Nocturnal hyperglycemia and its countermeasures

Sleeping with high blood sugar can be uncomfortable. The best way to fight high blood sugar or hyperglycemia at night is to keep your blood sugar balanced throughout the day.

Hyperglycemia occurs when blood sugar levels are too high. Although this is a well-known symptom of diabetes, you can still have high blood sugar even if you don’t have diabetes. Diabetes occurs when your body fails to produce enough (and sometimes any) insulin. Insulin is a hormone produced in the pancreas that helps regulate blood sugar levels and stores excess glucose for energy.

Glucose levels change throughout the day and are related to when you last ate. You are considered to have diabetes if your blood sugar is above 130 milligrams per deciliter (mg/dL) on an empty stomach, above 180 mg/dL about two hours after eating, or above 200 mg/dL at random testing have hyperglycemia.

Causes of high blood sugar at night

There are many causes of high blood sugar at night, including:

  • Dinner or bedtime snack high in carbohydrates: Eating starchy or high-sugar foods later in the day can lead to high blood sugar in the evening, as well as high blood sugar in the morning.
  • Illness or injury: Trauma triggers a hypermetabolic response (accelerated metabolism), leading to high blood sugar.
  • Too little exercise: Exercise helps the body use insulin more efficiently, so lack of exercise can lead to high blood sugar.
  • Too little insulin or diabetes medication: Glucose builds up in the blood when the body is unable to produce insulin or use insulin effectively and you are not taking injected insulin or diabetes medication correctly.
  • Menstruation: Progesterone is a hormone associated with decreased insulin secretion, which affects glucose metabolism and can lead to hyperglycemia.
  • Pregnancy: Hormone levels fluctuate during pregnancy. Diabetes that occurs during pregnancy is called gestational diabetes.
  • Stress: Stress is associated with decreased insulin sensitivity as measured by levels of a hormone called cortisol. With this, glucose cannot enter your cells and be used for energy. As a result, glucose builds up in the blood, leading to high blood sugar. When people are stressed, they may also overeat sugary foods or adopt other unhealthy eating habits.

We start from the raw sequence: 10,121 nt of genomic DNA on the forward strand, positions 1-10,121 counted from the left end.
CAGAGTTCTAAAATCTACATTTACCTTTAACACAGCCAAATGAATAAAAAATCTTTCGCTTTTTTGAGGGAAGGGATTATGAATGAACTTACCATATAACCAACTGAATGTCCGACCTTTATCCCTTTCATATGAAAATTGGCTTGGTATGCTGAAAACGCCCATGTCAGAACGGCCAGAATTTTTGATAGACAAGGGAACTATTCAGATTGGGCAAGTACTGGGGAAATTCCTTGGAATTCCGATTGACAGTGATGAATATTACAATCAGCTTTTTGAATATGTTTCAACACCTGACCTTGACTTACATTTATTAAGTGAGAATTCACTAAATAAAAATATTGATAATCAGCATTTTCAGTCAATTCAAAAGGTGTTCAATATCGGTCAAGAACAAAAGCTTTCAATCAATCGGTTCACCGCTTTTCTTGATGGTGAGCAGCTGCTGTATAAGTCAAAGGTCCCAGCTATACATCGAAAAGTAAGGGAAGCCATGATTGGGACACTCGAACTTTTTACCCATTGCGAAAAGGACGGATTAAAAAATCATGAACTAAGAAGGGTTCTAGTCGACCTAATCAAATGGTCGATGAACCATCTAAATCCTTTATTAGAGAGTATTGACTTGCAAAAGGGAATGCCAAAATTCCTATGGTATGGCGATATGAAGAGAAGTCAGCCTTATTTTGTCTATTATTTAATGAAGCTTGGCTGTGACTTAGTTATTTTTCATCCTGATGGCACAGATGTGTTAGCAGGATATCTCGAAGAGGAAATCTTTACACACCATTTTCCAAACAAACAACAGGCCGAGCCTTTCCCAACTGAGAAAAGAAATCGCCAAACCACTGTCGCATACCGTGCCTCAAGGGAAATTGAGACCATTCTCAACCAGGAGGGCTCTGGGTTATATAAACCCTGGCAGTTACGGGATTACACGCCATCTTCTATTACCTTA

What to eat to better regulate blood sugar

How high blood sugar affects sleep

Symptoms of high blood sugar that you may experience at night can make it difficult for you to sleep, both falling and staying asleep. Depending on when you eat before bed, your digestive system may wake you up at odd times.

A related problem is known as the dawn phenomenon, when you wake up in the morning with high blood sugar. The food you eat at night may contribute slightly to this.

Diabetes Side Effects and Comorbidities

nighttime snacks to regulate blood sugar

The best nighttime snacks to regulate blood sugar contain a combination of protein, healthy fats, and a limited portion of complex carbohydrates (that is, carbohydrates that contain fiber).

There are many snacks that meet this criteria, including:

  • Handful of nuts: According to the USDA, one cup of unsalted mixed nuts without peanuts contains about 23 grams of protein, 79 grams of fat, 32 grams of carbohydrates and 10.5 grams of fiber.
  • Low-fat cheese and graham crackers: A 100-gram (3.5-ounce) serving of low-fat cheddar contains about 24 grams of protein, 7 grams of fat, and 2 grams of carbohydrates. A 100-gram serving of graham crackers contains about 10.5 grams of protein, 14 grams of fat, 70 grams of carbohydrates and 10 grams of fiber.
  • One apple and peanut butter: A 100-gram apple (or half a medium-sized apple) contains about 0.41 grams of protein, 14 grams of carbohydrates, no fat, and 2 grams of fiber. One tablespoon (16 grams) of peanut butter contains about 3.6 grams of protein, 3.5 grams of carbohydrates, 8 grams of fat, and 0.8 grams of fiber.
  • Greek yogurt: 100 grams of plain nonfat Greek yogurt contains about 3 grams of sugar, 10 grams of protein, less than half a gram of fat, 3 grams of carbohydrates, and no fiber. You can add a little sweetness with fruit.
  • Yogurt: According to a 2017 review, whether it’s Greek yogurt or regular yogurt, daily consumption of yogurt can reduce the risk of type 2 diabetes by 14%.
  • Air Popcorn: Three cups of popcorn and two tablespoons of grated Parmesan cheese have about 157 calories, 5.5 grams of fat, 20 grams of carbohydrates, 3.5 grams of fiber and 7.5 grams of protein.

Supports healthy blood sugar levels

Maintaining healthy blood sugar levels during the day is a great way to prevent nighttime high blood sugar. This means exercising regularly, taking the right amount of diabetes medication (if you use them), and managing stress levels.

Lack of sleep itself is a possible risk factor for type 2 diabetes, so maintaining a healthy sleep cycle is important as part of a healthy lifestyle.

home remedies to improve sleep

VigorTip words

The genes you inherit and some of the stressors in your life are out of your control, but there are still things you can do to maintain healthy blood sugar levels and avoid nighttime highs. Start by anticipating stressful triggers or events that could lead to hyperglycemia, and plan ahead. Eating a balanced diet, getting enough sleep, and getting physical activity can help you avoid high blood sugar.

If you notice unusual symptoms of high blood sugar at night, such as a sudden change in vision, seek medical attention right away. By recognizing that you are prone to nighttime hyperglycemia, you can work to identify triggers and mitigate associated risks, thereby reducing your chances of long-term ill health.